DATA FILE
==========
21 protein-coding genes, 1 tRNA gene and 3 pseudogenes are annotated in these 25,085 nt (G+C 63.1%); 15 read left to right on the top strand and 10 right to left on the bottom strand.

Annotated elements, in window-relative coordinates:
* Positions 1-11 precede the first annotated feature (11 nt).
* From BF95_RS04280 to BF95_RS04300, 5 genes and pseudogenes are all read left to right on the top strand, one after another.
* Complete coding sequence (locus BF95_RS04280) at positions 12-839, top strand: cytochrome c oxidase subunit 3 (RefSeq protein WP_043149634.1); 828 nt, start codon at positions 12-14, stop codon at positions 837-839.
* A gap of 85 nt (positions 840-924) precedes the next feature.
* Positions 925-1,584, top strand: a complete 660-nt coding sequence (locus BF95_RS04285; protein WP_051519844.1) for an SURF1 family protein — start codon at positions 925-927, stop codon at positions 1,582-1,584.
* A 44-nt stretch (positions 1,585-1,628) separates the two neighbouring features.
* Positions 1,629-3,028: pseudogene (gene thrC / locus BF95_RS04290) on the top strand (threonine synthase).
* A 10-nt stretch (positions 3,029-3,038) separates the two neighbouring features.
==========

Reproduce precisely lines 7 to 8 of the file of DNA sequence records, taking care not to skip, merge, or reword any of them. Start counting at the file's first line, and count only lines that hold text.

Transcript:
* Positions 925-1,584, top strand: a complete 660-nt coding sequence (locus BF95_RS04285; protein WP_051519844.1) for an SURF1 family protein — start codon at positions 925-927, stop codon at positions 1,582-1,584.
* A 44-nt stretch (positions 1,585-1,628) separates the two neighbouring features.